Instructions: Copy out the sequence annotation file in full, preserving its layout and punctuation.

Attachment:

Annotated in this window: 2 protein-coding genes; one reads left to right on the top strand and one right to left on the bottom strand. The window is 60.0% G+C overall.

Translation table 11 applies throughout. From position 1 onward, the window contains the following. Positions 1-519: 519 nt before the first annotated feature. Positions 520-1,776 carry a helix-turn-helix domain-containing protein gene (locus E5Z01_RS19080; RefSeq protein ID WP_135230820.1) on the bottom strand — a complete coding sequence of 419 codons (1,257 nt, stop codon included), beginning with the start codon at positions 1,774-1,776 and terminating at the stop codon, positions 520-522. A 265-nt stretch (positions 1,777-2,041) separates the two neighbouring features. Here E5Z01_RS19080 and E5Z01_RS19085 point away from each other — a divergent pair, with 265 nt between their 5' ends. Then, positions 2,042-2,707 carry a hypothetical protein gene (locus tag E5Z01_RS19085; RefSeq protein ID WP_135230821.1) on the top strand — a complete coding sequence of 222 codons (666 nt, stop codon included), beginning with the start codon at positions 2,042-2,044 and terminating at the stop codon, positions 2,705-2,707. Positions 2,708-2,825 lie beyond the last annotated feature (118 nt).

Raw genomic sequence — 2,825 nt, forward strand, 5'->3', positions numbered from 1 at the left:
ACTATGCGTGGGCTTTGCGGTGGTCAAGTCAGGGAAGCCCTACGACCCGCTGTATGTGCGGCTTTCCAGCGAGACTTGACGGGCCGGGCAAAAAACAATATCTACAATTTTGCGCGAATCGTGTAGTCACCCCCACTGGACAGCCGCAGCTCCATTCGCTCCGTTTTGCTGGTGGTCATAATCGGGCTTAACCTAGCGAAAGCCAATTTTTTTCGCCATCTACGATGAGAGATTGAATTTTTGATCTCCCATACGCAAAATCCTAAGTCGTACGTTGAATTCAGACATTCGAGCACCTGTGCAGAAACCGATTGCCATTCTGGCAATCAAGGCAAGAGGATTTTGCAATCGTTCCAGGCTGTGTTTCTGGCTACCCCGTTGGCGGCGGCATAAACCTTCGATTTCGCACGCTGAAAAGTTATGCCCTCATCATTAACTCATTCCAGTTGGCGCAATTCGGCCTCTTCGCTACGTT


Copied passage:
Annotated in this window: 2 protein-coding genes; one reads left to right on the top strand and one right to left on the bottom strand. The window is 60.0% G+C overall.

Translation table 11 applies throughout. From position 1 onward, the window contains the following. Positions 1-519: 519 nt before the first annotated feature. Positions 520-1,776 carry a helix-turn-helix domain-containing protein gene (locus E5Z01_RS19080; RefSeq protein ID WP_135230820.1) on the bottom strand — a complete coding sequence of 419 codons (1,257 nt, stop codon included), beginning with the start codon at positions 1,774-1,776 and terminating at the stop codon, positions 520-522. A 265-nt stretch (positions 1,777-2,041) separates the two neighbouring features. Here E5Z01_RS19080 and E5Z01_RS19085 point away from each other — a divergent pair, with 265 nt between their 5' ends. Then, positions 2,042-2,707 carry a hypothetical protein gene (locus tag E5Z01_RS19085; RefSeq protein ID WP_135230821.1) on the top strand — a complete coding sequence of 222 codons (666 nt, stop codon included), beginning with the start codon at positions 2,042-2,044 and terminating at the stop codon, positions 2,705-2,707. Positions 2,708-2,825 lie beyond the last annotated feature (118 nt).

Raw genomic sequence — 2,825 nt, forward strand, 5'->3', positions numbered from 1 at the left:
ACTATGCGTGGGCTTTGCGGTGGTCAAGTCAGGGAAGCCCTACGACCCGCTGTATGTGCGGCTTTCCAGCGAGACTTGACGGGCCGGGCAAAAAACAATATCTACAATTTTGCGCGAATCGTGTAGTCACCCCCACTGGACAGCCGCAGCTCCATTCGCTCCGTTTTGCTGGTGGTCATAATCGGGCTTAACCTAGCGAAAGCCAATTTTTTTCGCCATCTACGATGAGAGATTGAATTTTTGATCTCCCATACGCAAAATCCTAAGTCGTACGTTGAATTCAGACATTCGAGCACCTGTGCAGAAACCGATTGCCATTCTGGCAATCAAGGCAAGAGGATTTTGCAATCGTTCCAGGCTGTGTTTCTGGCTACCCCGTTGGCGGCGGCATAAACCTTCGATTTCGCACGCTGAAAAGTTATGCCCTCATCATTAACTCATTCCAGTTGGCGCAATTCGGCCTCTTCGCTACGTT